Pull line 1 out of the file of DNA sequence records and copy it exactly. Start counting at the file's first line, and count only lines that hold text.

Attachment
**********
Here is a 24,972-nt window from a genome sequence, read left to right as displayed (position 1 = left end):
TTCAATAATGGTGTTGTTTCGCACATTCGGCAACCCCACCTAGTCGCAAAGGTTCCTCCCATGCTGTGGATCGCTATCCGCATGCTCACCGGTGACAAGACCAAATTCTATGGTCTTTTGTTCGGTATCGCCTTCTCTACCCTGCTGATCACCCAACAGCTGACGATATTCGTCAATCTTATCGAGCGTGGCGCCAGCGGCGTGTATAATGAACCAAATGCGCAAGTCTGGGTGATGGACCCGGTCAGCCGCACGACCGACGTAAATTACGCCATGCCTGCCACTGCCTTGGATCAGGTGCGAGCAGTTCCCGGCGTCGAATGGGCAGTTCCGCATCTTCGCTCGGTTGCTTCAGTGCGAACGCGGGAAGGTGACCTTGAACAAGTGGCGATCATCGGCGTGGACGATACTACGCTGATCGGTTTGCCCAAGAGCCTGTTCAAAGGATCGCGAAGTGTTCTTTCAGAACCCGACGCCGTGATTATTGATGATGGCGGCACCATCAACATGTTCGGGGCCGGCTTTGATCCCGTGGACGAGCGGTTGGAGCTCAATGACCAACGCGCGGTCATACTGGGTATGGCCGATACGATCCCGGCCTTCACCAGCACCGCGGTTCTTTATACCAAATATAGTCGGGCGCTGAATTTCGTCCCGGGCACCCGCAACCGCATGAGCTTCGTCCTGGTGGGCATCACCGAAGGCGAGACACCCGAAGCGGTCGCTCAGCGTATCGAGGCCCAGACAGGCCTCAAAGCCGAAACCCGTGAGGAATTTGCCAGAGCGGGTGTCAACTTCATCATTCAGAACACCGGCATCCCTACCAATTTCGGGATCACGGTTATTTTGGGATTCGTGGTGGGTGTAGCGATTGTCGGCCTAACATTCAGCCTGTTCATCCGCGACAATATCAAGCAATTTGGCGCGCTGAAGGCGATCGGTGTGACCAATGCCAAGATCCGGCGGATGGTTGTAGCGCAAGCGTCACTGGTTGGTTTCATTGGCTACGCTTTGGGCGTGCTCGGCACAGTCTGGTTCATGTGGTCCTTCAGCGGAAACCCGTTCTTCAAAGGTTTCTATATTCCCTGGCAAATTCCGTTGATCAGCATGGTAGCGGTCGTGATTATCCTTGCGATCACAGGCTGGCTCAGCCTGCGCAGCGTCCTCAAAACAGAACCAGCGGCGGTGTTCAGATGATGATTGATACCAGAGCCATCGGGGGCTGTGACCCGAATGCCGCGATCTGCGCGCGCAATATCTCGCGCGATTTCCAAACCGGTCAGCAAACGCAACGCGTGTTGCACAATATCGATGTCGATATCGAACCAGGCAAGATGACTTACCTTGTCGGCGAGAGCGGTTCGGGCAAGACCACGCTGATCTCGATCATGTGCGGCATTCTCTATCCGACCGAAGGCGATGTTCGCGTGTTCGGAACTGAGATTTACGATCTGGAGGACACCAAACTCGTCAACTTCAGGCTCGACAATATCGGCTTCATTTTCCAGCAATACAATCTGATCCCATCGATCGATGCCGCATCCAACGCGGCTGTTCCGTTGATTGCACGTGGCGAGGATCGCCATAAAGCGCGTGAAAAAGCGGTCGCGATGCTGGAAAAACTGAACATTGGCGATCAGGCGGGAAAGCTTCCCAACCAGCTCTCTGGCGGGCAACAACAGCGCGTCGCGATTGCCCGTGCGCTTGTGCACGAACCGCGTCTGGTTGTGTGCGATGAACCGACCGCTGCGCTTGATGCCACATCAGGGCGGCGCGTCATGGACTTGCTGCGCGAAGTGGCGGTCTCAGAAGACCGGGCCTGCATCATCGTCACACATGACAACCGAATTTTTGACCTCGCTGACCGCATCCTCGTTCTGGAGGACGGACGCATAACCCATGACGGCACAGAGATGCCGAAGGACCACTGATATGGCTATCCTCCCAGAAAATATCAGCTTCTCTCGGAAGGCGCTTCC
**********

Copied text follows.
Here is a 24,972-nt window from a genome sequence, read left to right as displayed (position 1 = left end):